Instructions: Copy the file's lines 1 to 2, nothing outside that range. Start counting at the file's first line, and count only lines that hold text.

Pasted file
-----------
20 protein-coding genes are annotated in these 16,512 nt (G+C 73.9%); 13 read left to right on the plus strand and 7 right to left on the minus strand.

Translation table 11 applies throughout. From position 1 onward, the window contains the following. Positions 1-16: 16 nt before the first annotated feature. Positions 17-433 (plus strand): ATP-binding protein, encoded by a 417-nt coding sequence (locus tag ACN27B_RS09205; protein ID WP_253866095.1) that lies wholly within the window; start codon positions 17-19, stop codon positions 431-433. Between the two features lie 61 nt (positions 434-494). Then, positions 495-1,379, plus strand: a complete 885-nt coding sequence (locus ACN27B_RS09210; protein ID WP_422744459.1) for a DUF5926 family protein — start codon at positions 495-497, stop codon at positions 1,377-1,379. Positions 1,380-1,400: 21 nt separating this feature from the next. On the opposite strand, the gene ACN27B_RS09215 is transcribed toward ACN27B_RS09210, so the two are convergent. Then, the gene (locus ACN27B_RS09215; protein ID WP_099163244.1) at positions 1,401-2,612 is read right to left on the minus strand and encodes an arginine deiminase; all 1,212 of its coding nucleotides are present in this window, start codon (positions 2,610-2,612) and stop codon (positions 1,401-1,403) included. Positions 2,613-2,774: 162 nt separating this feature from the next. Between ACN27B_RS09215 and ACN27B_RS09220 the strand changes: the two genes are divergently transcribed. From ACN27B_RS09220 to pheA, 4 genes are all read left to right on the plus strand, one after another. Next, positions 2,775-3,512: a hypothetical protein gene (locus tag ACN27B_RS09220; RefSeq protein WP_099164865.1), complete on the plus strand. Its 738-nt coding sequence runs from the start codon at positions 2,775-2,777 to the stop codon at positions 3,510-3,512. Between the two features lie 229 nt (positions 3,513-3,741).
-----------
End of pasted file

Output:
20 protein-coding genes are annotated in these 16,512 nt (G+C 73.9%); 13 read left to right on the plus strand and 7 right to left on the minus strand.

Translation table 11 applies throughout. From position 1 onward, the window contains the following. Positions 1-16: 16 nt before the first annotated feature. Positions 17-433 (plus strand): ATP-binding protein, encoded by a 417-nt coding sequence (locus tag ACN27B_RS09205; protein ID WP_253866095.1) that lies wholly within the window; start codon positions 17-19, stop codon positions 431-433. Between the two features lie 61 nt (positions 434-494). Then, positions 495-1,379, plus strand: a complete 885-nt coding sequence (locus ACN27B_RS09210; protein ID WP_422744459.1) for a DUF5926 family protein — start codon at positions 495-497, stop codon at positions 1,377-1,379. Positions 1,380-1,400: 21 nt separating this feature from the next. On the opposite strand, the gene ACN27B_RS09215 is transcribed toward ACN27B_RS09210, so the two are convergent. Then, the gene (locus ACN27B_RS09215; protein ID WP_099163244.1) at positions 1,401-2,612 is read right to left on the minus strand and encodes an arginine deiminase; all 1,212 of its coding nucleotides are present in this window, start codon (positions 2,610-2,612) and stop codon (positions 1,401-1,403) included. Positions 2,613-2,774: 162 nt separating this feature from the next. Between ACN27B_RS09215 and ACN27B_RS09220 the strand changes: the two genes are divergently transcribed. From ACN27B_RS09220 to pheA, 4 genes are all read left to right on the plus strand, one after another. Next, positions 2,775-3,512: a hypothetical protein gene (locus tag ACN27B_RS09220; RefSeq protein WP_099164865.1), complete on the plus strand. Its 738-nt coding sequence runs from the start codon at positions 2,775-2,777 to the stop codon at positions 3,510-3,512. Between the two features lie 229 nt (positions 3,513-3,741).